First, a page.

Friday 8 June 2018

Onwards and Upwards

We had a great time in Santiago but if we are honest I think we have both come to the conclusion that big cities are not our favourite places to be. Great for a short visit but we are always glad to be getting back on the road and out of town.

The accident left us with a long list of repairs and unfortunately quite a large amount of the parts needed had to be shipped from the UK.  Thanks to a great friend Colin at Kent Automotive Developments our package  arrived in Santiago just a few days before we headed out of town.

Knowing that we need somewhere quiet and secure to set up our repair camp for a few weeks we put out the feelers on various travelling forums and contact lists .

Within no time we received a very kind offer from a fellow truck builder called Pairoa in San Felipe  ( 100km north of Santiago )  who offered us a very nice plot of land near the town centre. This became our home for the next 3 weeks, so a big thank you to Pairoa and Carmen who really helped us out.

Whilst there we were visited for a few days by our old friends Ellen and Perry and another fantastic young Swiss couple, Etta and Stefan ,  who we originally met in Montevideo, so it wasn't all work.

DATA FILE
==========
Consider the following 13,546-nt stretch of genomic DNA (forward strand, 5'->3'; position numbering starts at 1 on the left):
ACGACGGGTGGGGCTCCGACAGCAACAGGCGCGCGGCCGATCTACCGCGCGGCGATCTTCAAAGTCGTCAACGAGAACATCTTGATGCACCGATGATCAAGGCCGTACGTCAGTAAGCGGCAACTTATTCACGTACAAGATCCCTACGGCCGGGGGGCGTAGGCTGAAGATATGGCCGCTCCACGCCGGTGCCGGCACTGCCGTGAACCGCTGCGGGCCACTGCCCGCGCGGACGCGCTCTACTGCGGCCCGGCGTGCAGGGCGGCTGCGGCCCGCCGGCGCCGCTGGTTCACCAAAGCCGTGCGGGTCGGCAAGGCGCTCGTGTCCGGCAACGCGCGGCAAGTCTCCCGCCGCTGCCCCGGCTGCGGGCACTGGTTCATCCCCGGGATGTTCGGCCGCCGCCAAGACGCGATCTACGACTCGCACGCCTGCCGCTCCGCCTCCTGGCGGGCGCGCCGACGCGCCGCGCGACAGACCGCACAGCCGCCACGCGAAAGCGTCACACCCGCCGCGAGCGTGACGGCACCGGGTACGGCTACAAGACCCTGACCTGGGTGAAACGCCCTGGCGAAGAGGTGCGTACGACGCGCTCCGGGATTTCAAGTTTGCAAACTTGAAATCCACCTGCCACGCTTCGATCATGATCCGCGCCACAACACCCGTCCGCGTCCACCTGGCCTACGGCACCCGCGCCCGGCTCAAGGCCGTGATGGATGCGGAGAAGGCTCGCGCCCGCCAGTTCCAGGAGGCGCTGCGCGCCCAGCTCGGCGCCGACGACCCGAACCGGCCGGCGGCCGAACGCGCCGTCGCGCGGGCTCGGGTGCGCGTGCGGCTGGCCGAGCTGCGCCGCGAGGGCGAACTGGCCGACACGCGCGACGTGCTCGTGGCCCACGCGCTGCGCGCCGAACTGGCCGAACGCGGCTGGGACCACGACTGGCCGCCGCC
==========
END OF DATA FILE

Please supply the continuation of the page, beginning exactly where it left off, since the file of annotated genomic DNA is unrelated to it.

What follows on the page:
We love Chile but its vastness never ceases to amaze us. It quite normal here to have to drive over 100km to buy something specific, so two return trips back to Santiago on the motorcycle were needed to pick up more bits. 

Fortunately one of these trips gave me the chance  to catch up and thank a wonderful lady called Dr Francisca Larach who works at one of Santiago's large hospitals. 

Pat has had some medical issues in the past and Francisca ( who is a fellow traveller ) kindly arranged for some routine check ups to take place and returning back to the capital gave me the opportunity to thank her in person. 

A fantastic, kind lady, lets hope our paths cross again soon.

Whilst in our last few days in San Felipe we discovered a Bar / Grill restaurant called A La Parrilla  that made its own fantastic beer on site and spent a great evening chatting with Rodrigo the owner. He told us that if we were ever passing this way again we would be welcome to park in the restaurant car park. He even extended this kind offer to any Overlanders.( You must try the beer )